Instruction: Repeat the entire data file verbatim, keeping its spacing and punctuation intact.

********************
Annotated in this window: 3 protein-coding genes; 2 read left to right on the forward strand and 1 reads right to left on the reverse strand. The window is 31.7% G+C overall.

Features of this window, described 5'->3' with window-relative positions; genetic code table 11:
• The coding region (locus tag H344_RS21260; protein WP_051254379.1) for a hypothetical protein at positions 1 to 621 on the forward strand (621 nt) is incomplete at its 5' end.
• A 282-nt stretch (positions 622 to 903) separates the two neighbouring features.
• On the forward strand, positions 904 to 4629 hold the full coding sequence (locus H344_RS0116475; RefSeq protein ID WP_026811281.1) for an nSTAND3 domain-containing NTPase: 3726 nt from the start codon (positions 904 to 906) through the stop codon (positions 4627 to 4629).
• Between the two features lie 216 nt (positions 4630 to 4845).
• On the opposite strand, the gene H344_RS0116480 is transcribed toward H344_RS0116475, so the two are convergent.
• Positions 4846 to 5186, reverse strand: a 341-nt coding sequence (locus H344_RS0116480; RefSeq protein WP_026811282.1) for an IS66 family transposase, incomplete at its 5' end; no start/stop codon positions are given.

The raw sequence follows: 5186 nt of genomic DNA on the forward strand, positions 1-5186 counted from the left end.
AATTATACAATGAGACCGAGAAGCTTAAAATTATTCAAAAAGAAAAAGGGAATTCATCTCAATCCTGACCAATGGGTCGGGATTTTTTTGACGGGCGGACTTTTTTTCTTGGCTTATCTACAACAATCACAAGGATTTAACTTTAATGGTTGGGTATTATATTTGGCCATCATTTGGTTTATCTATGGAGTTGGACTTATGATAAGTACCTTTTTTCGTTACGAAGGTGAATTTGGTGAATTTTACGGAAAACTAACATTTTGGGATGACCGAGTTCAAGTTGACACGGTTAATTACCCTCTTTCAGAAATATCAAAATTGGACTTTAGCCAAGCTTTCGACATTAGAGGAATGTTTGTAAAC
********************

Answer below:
Annotated in this window: 3 protein-coding genes; 2 read left to right on the forward strand and 1 reads right to left on the reverse strand. The window is 31.7% G+C overall.

Features of this window, described 5'->3' with window-relative positions; genetic code table 11:
• The coding region (locus tag H344_RS21260; protein WP_051254379.1) for a hypothetical protein at positions 1 to 621 on the forward strand (621 nt) is incomplete at its 5' end.
• A 282-nt stretch (positions 622 to 903) separates the two neighbouring features.
• On the forward strand, positions 904 to 4629 hold the full coding sequence (locus H344_RS0116475; RefSeq protein ID WP_026811281.1) for an nSTAND3 domain-containing NTPase: 3726 nt from the start codon (positions 904 to 906) through the stop codon (positions 4627 to 4629).
• Between the two features lie 216 nt (positions 4630 to 4845).
• On the opposite strand, the gene H344_RS0116480 is transcribed toward H344_RS0116475, so the two are convergent.
• Positions 4846 to 5186, reverse strand: a 341-nt coding sequence (locus H344_RS0116480; RefSeq protein WP_026811282.1) for an IS66 family transposase, incomplete at its 5' end; no start/stop codon positions are given.

The raw sequence follows: 5186 nt of genomic DNA on the forward strand, positions 1-5186 counted from the left end.
AATTATACAATGAGACCGAGAAGCTTAAAATTATTCAAAAAGAAAAAGGGAATTCATCTCAATCCTGACCAATGGGTCGGGATTTTTTTGACGGGCGGACTTTTTTTCTTGGCTTATCTACAACAATCACAAGGATTTAACTTTAATGGTTGGGTATTATATTTGGCCATCATTTGGTTTATCTATGGAGTTGGACTTATGATAAGTACCTTTTTTCGTTACGAAGGTGAATTTGGTGAATTTTACGGAAAACTAACATTTTGGGATGACCGAGTTCAAGTTGACACGGTTAATTACCCTCTTTCAGAAATATCAAAATTGGACTTTAGCCAAGCTTTCGACATTAGAGGAATGTTTGTAAAC